Signaling mechanisms during Development

Developmental Molecular Biology
Centro de Biología Molecular “Severo Ochoa” CSIC-UAM (CBMSO)

Cell-to-cell communication is a key event during development essential for proper cell differentiation and morphogenesis, and its misregulation is one of the most prevalent causes of diseases such as cancer, malformations and neurological disorders. During the regulation of differentiation and growth several signalling molecules function as messengers between cells and are transported from producing to receptor cells. In some cases long-distance cell-cell signal communication is essential, and some of these signal molecules acts as morphogens; they act at a distance and in a concentration-dependent manner controlling the differential activation of target genes. Long-established models for the free diffusion of signalling molecules have recently been challenged by increasing evidence for cytoneme-mediated signalling, whereby specialized filopodia facilitate concentration and spatial restriction of a signal.These filopodia are known to play roles in several signalling pathwaysbut little is known about their formation, dynamics and directional establishment. To study the role of cytonemes in cell-cell communication, we investigate Hedgehog (Hh) gradient formation. Hh has a central role in development in both vertebrates and invertebrates. Hh is also implicated in other processes, including adult stem cell maintenance, cell migration, axon guidance and cancer, in a wide range of organisms. The main aim of this offer is to analyse the role of cytonemes and synapse formation in cell-cell communication in the context of Hh signalling during the development of the wing imaginal discs and the adult abdominal segments.  We outline several approaches to study protrusion establishment and functionality of cytonemes, combining genetics, proteomics, cell biology, 3D in vivo imaging and mathematical modelling, to define the complex network of coordinated cues leading to cytoneme signalling and morphomechanics.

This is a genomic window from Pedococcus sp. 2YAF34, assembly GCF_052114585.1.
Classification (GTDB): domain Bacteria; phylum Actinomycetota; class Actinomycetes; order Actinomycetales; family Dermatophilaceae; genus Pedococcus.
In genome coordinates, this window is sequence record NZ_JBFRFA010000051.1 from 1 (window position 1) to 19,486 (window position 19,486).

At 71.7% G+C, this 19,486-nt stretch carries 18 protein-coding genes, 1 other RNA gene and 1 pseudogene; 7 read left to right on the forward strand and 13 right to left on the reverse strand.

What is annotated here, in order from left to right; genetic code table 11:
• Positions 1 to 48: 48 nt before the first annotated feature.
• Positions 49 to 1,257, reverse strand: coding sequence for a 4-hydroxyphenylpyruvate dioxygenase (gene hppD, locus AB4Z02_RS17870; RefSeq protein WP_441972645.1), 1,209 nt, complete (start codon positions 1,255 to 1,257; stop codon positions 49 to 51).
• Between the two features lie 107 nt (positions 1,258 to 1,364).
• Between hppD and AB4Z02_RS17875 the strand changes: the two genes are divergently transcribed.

Biomolecules & Cell D.